7. The method of claim 6, wherein the first user and the second user belong to different respective roles.

8. The method of claim 1, wherein the second input includes a parameter for setting a level of the map sharing privilege.

9. The method of claim 8, wherein the level is selected from at least two levels that include a first level and a second level; wherein the map is viewable by a user to which the map is shared if the map sharing privilege is set to be the first level; and wherein the map is viewable, editable, and deletable by a user to which the map is shared if the map sharing privilege is set to be the second level.

10. The method of claim 9, wherein the level is selected from at least three levels that include the first level, the second level, and a third level; and wherein the map is viewable by a user to which the map is shared, and the user to which the map is shared may assign an instrument port to the map in a listening mode, if the map sharing privilege is set to be the third level.

11. The method of claim 8, wherein the parameter is for setting the level of the map sharing privilege on a per-role basis.

12. The method of claim 1, wherein the first input and the second input are from the first user.

13. The method of claim 12, further comprising determining whether to allow the second user to perform a task on the map based on a level of the map sharing privilege assigned for the role of the second user.

14. The method of claim 1, further comprising determining whether to allow a user to assign one or more of the network ports and/or one or more of the instrument ports to the map based on a privilege level of a role to which the user belongs.

15. The method of claim 1, wherein the non-transitory medium is located in the network switch appliance.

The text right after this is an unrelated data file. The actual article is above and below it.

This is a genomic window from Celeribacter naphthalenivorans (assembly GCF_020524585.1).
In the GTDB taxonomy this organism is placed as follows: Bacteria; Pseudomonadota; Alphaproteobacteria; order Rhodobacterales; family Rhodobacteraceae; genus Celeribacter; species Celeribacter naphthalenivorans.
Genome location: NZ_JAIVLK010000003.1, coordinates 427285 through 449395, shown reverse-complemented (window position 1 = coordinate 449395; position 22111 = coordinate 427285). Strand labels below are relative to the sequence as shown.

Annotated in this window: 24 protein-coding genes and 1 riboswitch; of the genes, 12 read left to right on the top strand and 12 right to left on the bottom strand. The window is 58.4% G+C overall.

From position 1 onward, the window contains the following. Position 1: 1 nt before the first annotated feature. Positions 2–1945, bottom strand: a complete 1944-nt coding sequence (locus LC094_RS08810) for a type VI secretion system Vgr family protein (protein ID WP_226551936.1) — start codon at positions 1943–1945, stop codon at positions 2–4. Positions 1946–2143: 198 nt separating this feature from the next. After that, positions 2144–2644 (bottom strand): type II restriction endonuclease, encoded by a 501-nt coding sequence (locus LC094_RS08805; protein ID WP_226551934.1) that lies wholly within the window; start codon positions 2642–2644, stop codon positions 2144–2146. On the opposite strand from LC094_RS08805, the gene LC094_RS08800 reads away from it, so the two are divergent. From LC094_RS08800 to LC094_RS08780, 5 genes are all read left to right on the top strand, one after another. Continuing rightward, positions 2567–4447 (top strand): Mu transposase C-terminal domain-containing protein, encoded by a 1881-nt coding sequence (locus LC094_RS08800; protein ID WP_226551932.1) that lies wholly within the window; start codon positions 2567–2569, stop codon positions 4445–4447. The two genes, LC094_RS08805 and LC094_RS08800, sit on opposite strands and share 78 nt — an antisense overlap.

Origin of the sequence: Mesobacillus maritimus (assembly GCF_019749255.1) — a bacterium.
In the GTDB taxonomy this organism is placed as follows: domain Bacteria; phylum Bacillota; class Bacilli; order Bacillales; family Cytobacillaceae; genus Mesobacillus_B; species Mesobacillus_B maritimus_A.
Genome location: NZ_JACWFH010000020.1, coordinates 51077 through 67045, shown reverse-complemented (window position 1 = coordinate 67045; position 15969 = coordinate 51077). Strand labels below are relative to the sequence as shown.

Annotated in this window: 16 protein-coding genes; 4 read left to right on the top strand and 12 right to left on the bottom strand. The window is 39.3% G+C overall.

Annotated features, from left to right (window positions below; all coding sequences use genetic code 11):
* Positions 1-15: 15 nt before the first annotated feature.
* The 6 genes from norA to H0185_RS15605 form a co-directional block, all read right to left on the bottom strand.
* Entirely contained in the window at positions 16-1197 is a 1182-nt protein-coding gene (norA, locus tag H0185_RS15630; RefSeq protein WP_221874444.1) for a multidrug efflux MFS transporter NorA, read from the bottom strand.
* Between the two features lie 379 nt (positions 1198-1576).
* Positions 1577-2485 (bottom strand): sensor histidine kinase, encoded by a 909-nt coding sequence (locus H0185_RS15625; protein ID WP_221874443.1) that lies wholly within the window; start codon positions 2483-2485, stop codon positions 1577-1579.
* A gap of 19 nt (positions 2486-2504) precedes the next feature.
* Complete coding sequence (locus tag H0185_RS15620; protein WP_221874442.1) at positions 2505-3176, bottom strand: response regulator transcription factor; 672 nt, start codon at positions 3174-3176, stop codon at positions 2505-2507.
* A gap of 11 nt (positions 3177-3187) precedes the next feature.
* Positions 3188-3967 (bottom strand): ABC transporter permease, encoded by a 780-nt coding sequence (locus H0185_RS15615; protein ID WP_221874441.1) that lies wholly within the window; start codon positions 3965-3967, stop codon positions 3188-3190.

16. The method of claim 1, wherein the non-transitory medium is located at a location that is remote from the network switch appliance.

17. The method of claim 1, wherein the processor is a part of the network switch appliance.

18. An apparatus for implementing map sharing for a network switch appliance, the network switch appliance having a plurality of network ports and a plurality of instrument ports, the apparatus comprising: a processor configured for: receiving a first input for creating a map for the network switch appliance, wherein the map comprises one or more packet processing rules; receiving a second input for prescribing a map sharing privilege for the map, wherein at least one of the first input or the second input is from a first user; receiving a third input from a second user representing a request to access the map; determining a role of the second user; and determining whether to allow the second user to access the map based on the role of the second user; and a machine-readable non-transitory storage medium to store the map and the map sharing privilege.

19. The apparatus of claim 18, wherein the first input comprises one or more parameters for defining the one or more packet processing rules.

20. The apparatus of claim 19, wherein the first input also comprises a network port identifier of one of the network ports, and/or an instrument port identifier of one of the instrument ports.